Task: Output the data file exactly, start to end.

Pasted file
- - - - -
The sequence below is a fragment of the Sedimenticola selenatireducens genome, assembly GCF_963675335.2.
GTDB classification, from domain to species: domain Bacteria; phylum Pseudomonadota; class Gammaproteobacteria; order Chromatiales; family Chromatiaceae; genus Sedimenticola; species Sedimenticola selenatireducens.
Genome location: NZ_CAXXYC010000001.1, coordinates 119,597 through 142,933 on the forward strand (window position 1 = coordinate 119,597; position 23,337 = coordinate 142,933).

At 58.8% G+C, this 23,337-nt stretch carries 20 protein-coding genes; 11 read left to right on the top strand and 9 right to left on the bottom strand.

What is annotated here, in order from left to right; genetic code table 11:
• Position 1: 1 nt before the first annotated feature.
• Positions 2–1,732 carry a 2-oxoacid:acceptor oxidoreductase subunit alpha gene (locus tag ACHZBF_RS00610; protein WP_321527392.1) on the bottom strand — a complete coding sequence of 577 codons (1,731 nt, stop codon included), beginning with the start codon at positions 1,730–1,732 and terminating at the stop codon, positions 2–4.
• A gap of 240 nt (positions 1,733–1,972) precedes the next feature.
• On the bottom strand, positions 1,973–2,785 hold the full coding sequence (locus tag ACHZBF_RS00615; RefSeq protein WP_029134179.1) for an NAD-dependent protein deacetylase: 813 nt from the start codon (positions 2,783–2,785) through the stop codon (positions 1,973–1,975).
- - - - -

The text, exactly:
The sequence below is a fragment of the Sedimenticola selenatireducens genome, assembly GCF_963675335.2.
GTDB classification, from domain to species: domain Bacteria; phylum Pseudomonadota; class Gammaproteobacteria; order Chromatiales; family Chromatiaceae; genus Sedimenticola; species Sedimenticola selenatireducens.
Genome location: NZ_CAXXYC010000001.1, coordinates 119,597 through 142,933 on the forward strand (window position 1 = coordinate 119,597; position 23,337 = coordinate 142,933).

At 58.8% G+C, this 23,337-nt stretch carries 20 protein-coding genes; 11 read left to right on the top strand and 9 right to left on the bottom strand.

What is annotated here, in order from left to right; genetic code table 11:
• Position 1: 1 nt before the first annotated feature.
• Positions 2–1,732 carry a 2-oxoacid:acceptor oxidoreductase subunit alpha gene (locus tag ACHZBF_RS00610; protein WP_321527392.1) on the bottom strand — a complete coding sequence of 577 codons (1,731 nt, stop codon included), beginning with the start codon at positions 1,730–1,732 and terminating at the stop codon, positions 2–4.
• A gap of 240 nt (positions 1,733–1,972) precedes the next feature.
• On the bottom strand, positions 1,973–2,785 hold the full coding sequence (locus tag ACHZBF_RS00615; RefSeq protein WP_029134179.1) for an NAD-dependent protein deacetylase: 813 nt from the start codon (positions 2,783–2,785) through the stop codon (positions 1,973–1,975).